Wire Color Codes

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Wire Color Codes

Electricity is an essential component for virtually every step in manufacturing and most other industries. In most facilities, the electricity will come in at one point in the building, and then be distributed to just about every corner through a series of wires. Even the tools and machines that are used are filled with wires that are used to conduct the electricity to perform whatever action is needed.

While electricity is used constantly throughout the day without much thought, it actually has the potential to cause many issues. If something is not wired properly, it can result in injuries, deaths, fires, and many other problems. This is why there are well-established wire color codes to ensure those working with an around this type of equipment can ensure everything is wired safely and effectively.

Types of Wire Color Codes

There are quite a few different wire color code standards in place, so it is important to understand which one to follow in which situation. The standards used will vary based on what country the wiring is being done in, and the type electricity it is for, and other factors. Learning about the different options that may be used in a given situation is essential for workplace safety.

DC Power Colors

Wire Colors for DC Power

When wiring for DC power, there are typically going to be either two or three wires. The coloring is as follows:

  • Positive - The wire for the positive current is red.
  • Negative - The wire for the negative current is black.
  • Ground - The ground wire (if present) will be white or grey.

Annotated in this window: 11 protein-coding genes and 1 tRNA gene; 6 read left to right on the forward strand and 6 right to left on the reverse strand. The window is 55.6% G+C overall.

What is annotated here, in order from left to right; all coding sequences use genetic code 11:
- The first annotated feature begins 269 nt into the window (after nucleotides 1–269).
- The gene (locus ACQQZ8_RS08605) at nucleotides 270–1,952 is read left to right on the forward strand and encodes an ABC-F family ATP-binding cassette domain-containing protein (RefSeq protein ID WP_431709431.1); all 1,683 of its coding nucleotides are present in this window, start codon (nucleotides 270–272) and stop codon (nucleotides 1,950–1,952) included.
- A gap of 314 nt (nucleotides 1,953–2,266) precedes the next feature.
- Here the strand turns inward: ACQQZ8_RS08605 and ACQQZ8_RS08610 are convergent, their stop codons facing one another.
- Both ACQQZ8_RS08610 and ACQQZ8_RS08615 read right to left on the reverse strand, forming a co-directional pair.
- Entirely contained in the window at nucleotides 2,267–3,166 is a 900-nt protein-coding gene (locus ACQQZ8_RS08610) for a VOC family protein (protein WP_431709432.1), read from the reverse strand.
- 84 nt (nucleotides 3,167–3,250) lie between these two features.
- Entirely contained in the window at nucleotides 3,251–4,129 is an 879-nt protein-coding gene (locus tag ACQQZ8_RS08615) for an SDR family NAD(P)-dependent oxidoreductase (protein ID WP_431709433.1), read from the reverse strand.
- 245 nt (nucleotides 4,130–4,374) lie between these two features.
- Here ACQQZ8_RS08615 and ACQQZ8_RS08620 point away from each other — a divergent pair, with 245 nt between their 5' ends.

AC 120 Power Colors

AC Power (12/208/240 Volts)

AC power comes in many different types based on how many volts the wires will be carrying. For wires that will be 120, 208 or 240 volts, the following wiring color standards are used. It is important to note that with this type of wiring, there are multiple phases in place, each of which will get its own color wire to make it clear what it is for those working on it.

  • Phase 1 - Phase 1 wiring should be black.
  • Phase 2 - Phase 2 wiring should be red.
  • Phase 3 - Phase 3 wiring should be blue.
  • Neutral - Neutral wiring should be white.
  • Ground - Ground wiring can be green or green with a yellow stripe.

In some uncommon situations, one phase will have a higher voltage than the others. These are known as high-leg connections. While rare, they can be identified by looking for a wire that is marked with orange, which will be the higher voltage wire.

AC 480 Power Colors

277/480 Volt Wire Color Standards

These high-voltage connections are quite common in many manufacturing and other industrial areas. Due to the serious potential for deadly electrocution or other issues, getting these color codes right is essential.

  • Phase 1 - Phase 1 wiring should be brown.
  • Phase 2 - Phase 2 wiring should be orange.
  • Phase 3 - Phase 3 wiring should be yellow.
  • Neutral - Neutral wires should be grey.
  • Ground - Ground wiring should be green, or green with a yellow stripe.

These are the wire color coding standards that are used in the United States. In Europe and other countries, there are different standards in place. In most cases, a machine made overseas for use in America will be wired according to US color standards. Taking the time to confirm this is the case before using the machinery is always a smart safety step.

Data Wiring

Another important thing to keep in mind when looking at the safety of electrical wires is the data wiring in a facility. Cables that are used to transmit data for computer systems are often thought to be harmless since they are carrying information rather than electricity.